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Potty Training

This child is 3 years old and is not potty trained. She is a foster child. Do you have anything about potty training?


Editor's Note
You have not given me much information to go on, so your reply may be a bit general. Feel free to add to your question via the comments.

Comments for Potty Training

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Potty Training A Foster Child - Part One
by: Annie Desantis

Hi,
In general, many parents start potty training around ages Two and Half - Three years, but many children do not get the hang of it until aged Four, and even later. There is actually a brain development that needs to happen for the child to recognize the urge to pee - pooping is usually easier as there is more of a build up!

A lot of early potty training, is actually the parents being potty trained not the child! Parents get to know when the child is more likely to pee and regularly take them to the toilet. Eventually the child starts to recognize on their own.

So long as this is done without pressure or punishment for accidents, this is a good way to build in a habit and start building good toilet habits - flushing, washing hands afterward etc.

An interesting factor that appears to be contributing to children potty training later, is the widespread use of disposable nappies. Because the moisture is wicked away from the skin, children who are busy playing are unaware they are wet, so it appears to be taking longer for the brain to develop the connections that fire off a message that the bladder is full, or has emptied.

Now in your case you are talking about a foster child, I am not sure if you are fostering the child, or are asking on behalf of someone. But a foster child is likely to have some delayed development. To have got the the stage of fostering, the child is likely to have been traumatized to some degree or another. Many older children revert to bed wetting when fostered, or when under a lot of stress.

If this child is in long term foster care, and has developed a level of trust with the foster parents, then some gentle, positive, fun potty training could begin. However, if the child is nervous, anxious, aggressive, or particularly if there has been any possible sexual abuse, then don't even bother, you will most likely be contributing to the child's trauma.

What they need in that case is lots of love, lots of positive attention, lots of positive adult - child interaction and play.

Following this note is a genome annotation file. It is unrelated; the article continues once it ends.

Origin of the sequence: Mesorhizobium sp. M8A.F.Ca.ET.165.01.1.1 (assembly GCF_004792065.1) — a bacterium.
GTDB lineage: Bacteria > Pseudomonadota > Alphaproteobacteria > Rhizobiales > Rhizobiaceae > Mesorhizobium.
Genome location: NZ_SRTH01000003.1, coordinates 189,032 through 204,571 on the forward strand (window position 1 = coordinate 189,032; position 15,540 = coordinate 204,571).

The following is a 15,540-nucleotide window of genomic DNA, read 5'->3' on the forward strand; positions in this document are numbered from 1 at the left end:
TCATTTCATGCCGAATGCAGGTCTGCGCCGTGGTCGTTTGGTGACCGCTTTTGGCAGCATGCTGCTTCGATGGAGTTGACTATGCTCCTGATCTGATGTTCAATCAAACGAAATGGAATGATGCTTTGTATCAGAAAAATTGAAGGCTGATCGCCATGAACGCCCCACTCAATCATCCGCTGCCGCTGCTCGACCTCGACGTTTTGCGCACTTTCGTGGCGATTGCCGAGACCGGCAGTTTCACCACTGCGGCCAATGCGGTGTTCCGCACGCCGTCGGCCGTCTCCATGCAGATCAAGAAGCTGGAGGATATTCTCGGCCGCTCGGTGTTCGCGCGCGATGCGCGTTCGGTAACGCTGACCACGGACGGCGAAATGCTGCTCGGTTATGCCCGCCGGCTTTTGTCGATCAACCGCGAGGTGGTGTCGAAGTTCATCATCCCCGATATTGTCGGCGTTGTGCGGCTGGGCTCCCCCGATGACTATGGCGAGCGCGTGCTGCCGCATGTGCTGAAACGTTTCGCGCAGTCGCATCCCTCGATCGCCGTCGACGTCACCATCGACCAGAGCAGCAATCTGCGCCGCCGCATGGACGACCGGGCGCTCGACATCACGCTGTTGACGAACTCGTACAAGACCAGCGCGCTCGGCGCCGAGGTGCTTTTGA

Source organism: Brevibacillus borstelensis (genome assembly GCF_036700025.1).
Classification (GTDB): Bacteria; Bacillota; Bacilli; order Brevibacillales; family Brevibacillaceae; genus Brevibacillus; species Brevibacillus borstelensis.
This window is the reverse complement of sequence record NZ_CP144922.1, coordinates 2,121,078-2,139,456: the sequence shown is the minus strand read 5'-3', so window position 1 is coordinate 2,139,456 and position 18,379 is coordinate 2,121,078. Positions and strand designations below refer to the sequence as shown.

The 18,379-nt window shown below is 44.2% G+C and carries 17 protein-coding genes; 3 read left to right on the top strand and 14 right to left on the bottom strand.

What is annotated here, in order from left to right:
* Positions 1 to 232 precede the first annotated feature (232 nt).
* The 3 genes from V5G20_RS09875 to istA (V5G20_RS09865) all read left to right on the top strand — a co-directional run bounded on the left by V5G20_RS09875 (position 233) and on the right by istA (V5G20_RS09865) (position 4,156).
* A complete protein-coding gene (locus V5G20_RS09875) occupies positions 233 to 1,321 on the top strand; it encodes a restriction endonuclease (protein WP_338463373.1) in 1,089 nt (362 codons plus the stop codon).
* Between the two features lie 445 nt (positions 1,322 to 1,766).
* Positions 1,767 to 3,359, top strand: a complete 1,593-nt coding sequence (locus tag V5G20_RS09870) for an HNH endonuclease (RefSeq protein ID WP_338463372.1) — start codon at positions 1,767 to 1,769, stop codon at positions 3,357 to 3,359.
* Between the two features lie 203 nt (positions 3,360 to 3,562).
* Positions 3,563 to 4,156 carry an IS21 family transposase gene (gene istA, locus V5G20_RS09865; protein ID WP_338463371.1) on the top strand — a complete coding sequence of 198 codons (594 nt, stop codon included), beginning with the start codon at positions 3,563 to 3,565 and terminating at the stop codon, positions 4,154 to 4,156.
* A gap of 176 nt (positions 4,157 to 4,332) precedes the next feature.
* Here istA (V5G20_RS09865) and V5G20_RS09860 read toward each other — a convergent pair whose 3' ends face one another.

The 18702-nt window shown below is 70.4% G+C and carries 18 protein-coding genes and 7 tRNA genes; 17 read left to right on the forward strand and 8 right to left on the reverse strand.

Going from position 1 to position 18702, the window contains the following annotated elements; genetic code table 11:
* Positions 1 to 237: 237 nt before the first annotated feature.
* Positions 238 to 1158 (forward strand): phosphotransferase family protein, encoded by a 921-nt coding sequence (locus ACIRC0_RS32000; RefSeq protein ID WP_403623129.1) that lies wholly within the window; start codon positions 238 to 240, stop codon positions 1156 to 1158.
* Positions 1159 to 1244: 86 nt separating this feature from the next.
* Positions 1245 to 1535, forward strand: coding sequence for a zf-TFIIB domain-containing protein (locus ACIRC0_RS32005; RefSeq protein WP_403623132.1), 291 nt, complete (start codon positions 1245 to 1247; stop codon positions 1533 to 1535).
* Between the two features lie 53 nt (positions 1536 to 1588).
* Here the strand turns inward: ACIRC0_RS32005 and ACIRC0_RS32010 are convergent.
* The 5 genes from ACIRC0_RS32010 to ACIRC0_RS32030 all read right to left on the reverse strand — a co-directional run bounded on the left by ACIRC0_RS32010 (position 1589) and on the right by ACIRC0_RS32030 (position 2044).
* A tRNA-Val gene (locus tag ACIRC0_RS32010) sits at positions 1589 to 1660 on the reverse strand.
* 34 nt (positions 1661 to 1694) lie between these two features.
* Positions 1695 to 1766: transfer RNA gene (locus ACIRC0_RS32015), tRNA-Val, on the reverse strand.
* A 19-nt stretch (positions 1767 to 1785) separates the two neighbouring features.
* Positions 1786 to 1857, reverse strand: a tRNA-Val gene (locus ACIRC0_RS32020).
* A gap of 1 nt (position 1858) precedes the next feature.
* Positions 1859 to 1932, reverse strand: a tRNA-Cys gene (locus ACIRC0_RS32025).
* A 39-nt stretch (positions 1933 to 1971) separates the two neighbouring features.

Part Two Follows . . .

Potty Training A Foster Child - Part Two
by: Annie Desantis

There are some good story books about potty training which start to introduce the idea and make it fun, some even come with toys and a toilet for the child to role-play, such as Potty Monkey

Using stories is a good introduction, and you can also then gauge the level of interest the child has in learning, or become aware if there has been negative experiences around the issue. The last thing you want to do is create guilt or shame around their body, they may well have been smacked for wetting, or pooping, or been left in dirty diapers for long periods of time.



You local library should have some Potty Training Stories, and here are some titles I would recomend:

My Very Own Potty is a Fisher Price story, they have a girls and a boys version. This has real photos of children, which I think is useful as the child can relate. The only thing with this story, is the bear also sits on the potty, which is probably not that hygienic! It is also pretty hard to wash Teddy's hands!

Big Girls Use the Potty is one I prefer, again it uses real photos and rhyming text. The book also comes with reward stickers if you want to use them.

Part Three Follows . . .

Potty Training A Foster Child - Part Three
by: Annie Desantis



A Potty for Me is a cute little book with lift up flaps. The lovely rhyming text deals with the accidents (Uh-Oh!) in a positive way, and builds in affirmations which are great - I'm so proud of Me!

Having a couple of choices is quite helpful as the child can relate to them differently. Most of them come in boy and girl versions which make sense.

Helping them to learn good habits, like teeth brushing and hand washing is more important at this stage than potty training. If the child shows an interest, then go with their energy and encourage them, but without making a big deal out of it.

Sometimes having other kids around, who are slightly older can help too, they start to see the other children using a potty, or going to the toilet, and if you have conversations about it so they understand more then they may want to copy the older child (we tend to keep toileting private and hidden).

My little grand daughter has fun flushing and saying bye bye poo poo after the potty is emptied. It is a natural body function, and you want the child to feel positive about their body, and it's waste!

Many families prefer to use a toilet insert instead of a potty, so you have to use what suits you.

Whatever stage the child is at, you are looking to give them heaps of positive reinforcement, potty training is not a discipline issue or something to be angry or cross with them if they make a mess. Foster children have often not had much good quality parenting, so they usually have a lot of catching up to do compared to a child from a stable home.

My thinking is with a three year old, just take it very slowly, read stories to introduce the idea if they are not traumatized physically, and follow their energy and developmental stage (not age). She will get the hang of it in time as she starts to trust in a more stable home life.

Please add to your query via the comments, if you want more help.

Good luck!

Potty training foster child
by: Anonymous

Didn't post the question, but sincerely appreciate the specific advice. Many Thanks!
New Foster Mom

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